Cellist Sheku Kanneh-Mason performs with the BSO

By KATY OH | February 6, 2020

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COURTESY OF KATY OH Cellist Sheku Kanneh-Mason, performed at the Meyerhoff Symphony Hall downtown.

After Spotify’s end-of-the-year wrap-up informed me that I had the tendency of listening to the same songs on repeat, I decided what my grand — for an introvert, at least — 2020 New Year’s resolution would be: to listen to a greater variety of music in settings where I could not be simply wired to a device. 

I’m a former pianist and cellist, so the concert hall wasn’t necessarily a new, unfamiliar venue. But after memories from my last concert hall experiences in high school began to reach their expiry, I decided to attend my first Baltimore Symphony Orchestra (BSO) performance at Meyerhoff Symphony Hall, which happened to feature one of my favorite cellists of my generation, Sheku Kanneh-Mason, on the weekend of Friday, Jan. 31. 

I was first introduced to Sheku Kanneh-Mason after the iconic 2018 royal wedding where Meghan Markle, now the Duchess of Sussex, personally invited the rising British cellist to perform. Kanneh-Mason played Maria Theresia von Paradis’ Sicilienne in E Flat Major, Gabriel Fauré's “Après Un Rêve” and Franz Schubert's “Ave Maria,” and the moments of his captivating performance carried over into the following weeks of ceremonial buzz. 

The 20-year-old Kanneh-Mason, who attends London’s Royal Academy of Music, has achieved so much that I am almost ashamed to acknowledge that we are the same age. 

He won the BBC’s 2016 Young Musician of the Year contest; he has performed twice at the British Academy Film and Television Arts Awards; and he was announced as a recipient of the Most Excellent Order of the British Empire, a century-old accolade, at the end of last year. 

On Friday evening, the Meyerhoff Symphony Hall, located near Mount Vernon, hosted a packed crowd of over 2,000 or something seats. Led by conductor Marin Alsop, the BSO opened the program with a piece titled The Oak, by Florence Price. 

As an African American woman, Price was subject to racism throughout her musical career. Born in Little Rock, Ark. but eventually settling in Chicago, she became the first African American female composer whose work was selected by the Chicago Symphony Orchestra. However, her extensive collection of classical, folk and religious compositions were rediscovered only very recently.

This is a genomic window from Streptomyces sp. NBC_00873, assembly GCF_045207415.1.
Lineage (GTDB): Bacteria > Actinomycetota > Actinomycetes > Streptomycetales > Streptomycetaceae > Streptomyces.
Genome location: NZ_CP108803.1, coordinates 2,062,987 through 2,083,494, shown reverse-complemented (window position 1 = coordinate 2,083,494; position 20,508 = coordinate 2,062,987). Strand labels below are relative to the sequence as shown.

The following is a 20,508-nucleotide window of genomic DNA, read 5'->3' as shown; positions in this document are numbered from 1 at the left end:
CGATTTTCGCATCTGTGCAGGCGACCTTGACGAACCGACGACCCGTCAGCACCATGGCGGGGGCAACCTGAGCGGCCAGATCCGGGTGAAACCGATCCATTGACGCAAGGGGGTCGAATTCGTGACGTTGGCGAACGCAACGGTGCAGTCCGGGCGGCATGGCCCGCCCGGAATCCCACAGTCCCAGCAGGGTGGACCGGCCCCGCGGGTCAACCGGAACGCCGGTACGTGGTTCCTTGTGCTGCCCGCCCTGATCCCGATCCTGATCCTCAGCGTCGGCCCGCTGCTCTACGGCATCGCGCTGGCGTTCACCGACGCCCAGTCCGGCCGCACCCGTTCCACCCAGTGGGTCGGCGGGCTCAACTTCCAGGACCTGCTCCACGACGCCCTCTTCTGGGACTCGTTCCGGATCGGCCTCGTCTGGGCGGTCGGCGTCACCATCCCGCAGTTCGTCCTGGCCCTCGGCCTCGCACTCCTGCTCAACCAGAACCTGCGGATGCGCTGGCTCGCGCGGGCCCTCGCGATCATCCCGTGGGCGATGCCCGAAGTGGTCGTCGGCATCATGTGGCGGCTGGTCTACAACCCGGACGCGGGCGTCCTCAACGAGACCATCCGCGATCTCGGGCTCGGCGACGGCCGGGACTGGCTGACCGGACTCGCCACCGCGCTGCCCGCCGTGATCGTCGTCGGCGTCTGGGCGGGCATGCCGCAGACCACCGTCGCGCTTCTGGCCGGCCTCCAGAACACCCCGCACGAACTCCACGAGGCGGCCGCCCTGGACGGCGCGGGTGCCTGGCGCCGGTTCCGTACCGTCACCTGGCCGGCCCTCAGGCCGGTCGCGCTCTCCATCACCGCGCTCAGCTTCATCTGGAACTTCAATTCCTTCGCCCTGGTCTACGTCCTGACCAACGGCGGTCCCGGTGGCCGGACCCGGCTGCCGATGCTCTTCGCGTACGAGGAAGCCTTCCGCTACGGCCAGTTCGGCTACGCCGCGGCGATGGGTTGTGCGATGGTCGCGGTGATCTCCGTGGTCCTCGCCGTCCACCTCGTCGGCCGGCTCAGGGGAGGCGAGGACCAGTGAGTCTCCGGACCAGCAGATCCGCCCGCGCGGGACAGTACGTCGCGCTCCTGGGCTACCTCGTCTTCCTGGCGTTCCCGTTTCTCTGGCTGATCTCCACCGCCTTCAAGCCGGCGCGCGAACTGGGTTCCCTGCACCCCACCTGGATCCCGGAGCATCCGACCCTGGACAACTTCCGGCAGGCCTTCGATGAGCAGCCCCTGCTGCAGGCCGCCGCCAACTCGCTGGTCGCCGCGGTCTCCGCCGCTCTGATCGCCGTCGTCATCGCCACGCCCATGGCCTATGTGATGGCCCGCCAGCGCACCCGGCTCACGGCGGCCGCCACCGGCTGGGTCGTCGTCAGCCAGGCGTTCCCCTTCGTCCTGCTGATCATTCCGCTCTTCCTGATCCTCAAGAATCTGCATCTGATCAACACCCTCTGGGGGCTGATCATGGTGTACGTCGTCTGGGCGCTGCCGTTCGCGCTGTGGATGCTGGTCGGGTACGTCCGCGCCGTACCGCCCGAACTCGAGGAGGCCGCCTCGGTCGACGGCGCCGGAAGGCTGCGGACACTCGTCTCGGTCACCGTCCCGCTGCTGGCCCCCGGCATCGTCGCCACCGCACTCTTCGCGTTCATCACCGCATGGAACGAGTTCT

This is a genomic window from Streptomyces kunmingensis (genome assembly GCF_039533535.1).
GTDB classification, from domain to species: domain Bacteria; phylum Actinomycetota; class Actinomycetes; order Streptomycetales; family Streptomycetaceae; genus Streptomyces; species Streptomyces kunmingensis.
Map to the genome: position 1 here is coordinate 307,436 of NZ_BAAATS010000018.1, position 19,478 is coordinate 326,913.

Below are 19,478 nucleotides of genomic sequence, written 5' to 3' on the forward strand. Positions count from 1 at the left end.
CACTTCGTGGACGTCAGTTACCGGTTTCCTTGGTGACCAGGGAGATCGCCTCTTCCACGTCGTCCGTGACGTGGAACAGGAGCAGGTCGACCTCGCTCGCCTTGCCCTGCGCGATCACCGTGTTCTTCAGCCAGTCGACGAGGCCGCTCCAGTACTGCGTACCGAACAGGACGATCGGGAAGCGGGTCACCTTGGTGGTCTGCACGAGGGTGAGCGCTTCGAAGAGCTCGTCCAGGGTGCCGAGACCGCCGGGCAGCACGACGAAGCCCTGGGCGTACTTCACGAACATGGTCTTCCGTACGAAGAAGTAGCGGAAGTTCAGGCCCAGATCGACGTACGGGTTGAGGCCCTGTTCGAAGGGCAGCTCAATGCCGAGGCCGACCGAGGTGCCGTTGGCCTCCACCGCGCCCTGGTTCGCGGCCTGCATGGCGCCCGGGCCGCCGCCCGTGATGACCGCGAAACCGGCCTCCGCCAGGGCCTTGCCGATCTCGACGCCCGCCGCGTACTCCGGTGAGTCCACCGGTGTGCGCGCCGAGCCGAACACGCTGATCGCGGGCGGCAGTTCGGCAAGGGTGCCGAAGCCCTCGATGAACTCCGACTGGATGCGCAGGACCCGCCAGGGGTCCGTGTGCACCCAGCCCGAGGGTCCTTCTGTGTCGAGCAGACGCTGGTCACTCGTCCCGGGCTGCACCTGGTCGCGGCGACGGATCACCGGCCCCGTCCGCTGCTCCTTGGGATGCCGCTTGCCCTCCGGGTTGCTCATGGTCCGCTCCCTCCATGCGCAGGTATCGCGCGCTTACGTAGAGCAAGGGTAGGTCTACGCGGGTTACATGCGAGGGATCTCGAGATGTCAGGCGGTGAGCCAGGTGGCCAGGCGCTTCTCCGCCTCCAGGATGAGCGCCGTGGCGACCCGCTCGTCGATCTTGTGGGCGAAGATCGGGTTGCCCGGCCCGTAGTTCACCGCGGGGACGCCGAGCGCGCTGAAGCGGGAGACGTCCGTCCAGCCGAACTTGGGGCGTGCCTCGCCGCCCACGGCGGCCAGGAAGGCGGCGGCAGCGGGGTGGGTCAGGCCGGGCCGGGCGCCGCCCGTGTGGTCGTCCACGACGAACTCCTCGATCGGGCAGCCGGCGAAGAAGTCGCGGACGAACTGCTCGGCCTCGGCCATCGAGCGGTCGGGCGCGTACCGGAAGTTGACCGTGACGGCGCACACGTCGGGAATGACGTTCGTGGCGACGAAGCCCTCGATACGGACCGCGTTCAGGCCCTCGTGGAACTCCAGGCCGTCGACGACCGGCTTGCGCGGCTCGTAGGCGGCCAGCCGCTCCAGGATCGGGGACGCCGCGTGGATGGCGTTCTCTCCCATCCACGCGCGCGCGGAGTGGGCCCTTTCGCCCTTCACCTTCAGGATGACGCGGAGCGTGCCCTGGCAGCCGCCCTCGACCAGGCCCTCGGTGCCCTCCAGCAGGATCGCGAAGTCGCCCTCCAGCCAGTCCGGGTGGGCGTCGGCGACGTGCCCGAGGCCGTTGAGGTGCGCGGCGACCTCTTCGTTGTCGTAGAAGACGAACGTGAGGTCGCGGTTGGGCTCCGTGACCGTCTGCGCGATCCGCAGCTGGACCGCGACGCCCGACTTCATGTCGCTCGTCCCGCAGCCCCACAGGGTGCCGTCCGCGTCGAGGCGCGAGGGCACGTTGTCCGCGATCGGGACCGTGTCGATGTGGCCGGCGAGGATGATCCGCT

The Oak begins with a guarded, gradual, layered crescendo, as if to express the fragile rise of dawn on a foggy morning. 

As described in the program, “the brooding, mysterious opening of The Oak evokes the lush chromaticism of Wagner and Strauss. However, as the tempos accelerate, more American sounds emerge.” 

The emotive denouement of the piece played out in the grandeur of beautiful chords, as the orchestra moved collectively in waves of conversation between the string and wind instruments. 

The Oak was then followed by Sheku Kanneh-Mason’s solo performance of Camille Saint-Saëns’ Cello Concerto No. 1 in A minor, a very well-known piece from the Romantic period. As Kanneh-Mason sat down before the crowd, he became one with his cello, a privately loaned Antonius and Hieronymus Amati (c. 1610) with a silky, angelic tone. The first movement opened with its famous, robust sequence in A minor, after which the piece became a dynamic story interwoven with moments of anguish and moments of dream-like interludes, especially in my favorite third movement, the “Tempo primo.” 

During the intermission, I could hear the gentleman beside me compare the cello’s voice to a human’s voice. Indeed, the piece felt like a very vocal expression that was layered with powerful overtones. 

A long-lasting standing ovation finally led Kanneh-Mason to give a unique encore, where he simultaneously whistled and bowed the strings, at times even plucking with his left hand as he let the rest of the fingers on the neck of the cello designate themselves to complex chords. He then playfully stood up while continuing to whistle, walking off stage, as the audience began to roar with jubilee. 

The night finally ended with Antonín Dvořák’s complete Symphony No. 7 in D minor, Op. 70. I had never heard this particular symphony, but I thoroughly enjoyed the Scherzo: Vivace and Finale: Allegro, the parts with faster, energetic tempos and loud percussion. 

The night ended with a large buildup of accented octaves that produced a wonderful culmination. As I returned home, the sound of the strings still resounded powerfully in my heart, providing a bit of peaceful solace in the face of school’s stressful cacophony. 

Overall the BSO delivered a wonderful program that I project will become one of the highlights of this new semester. 

Musical viewership is somewhat of a paradox, but being able to both watch and listen with others is definitely an immersive experience I hope to take more advantage of.

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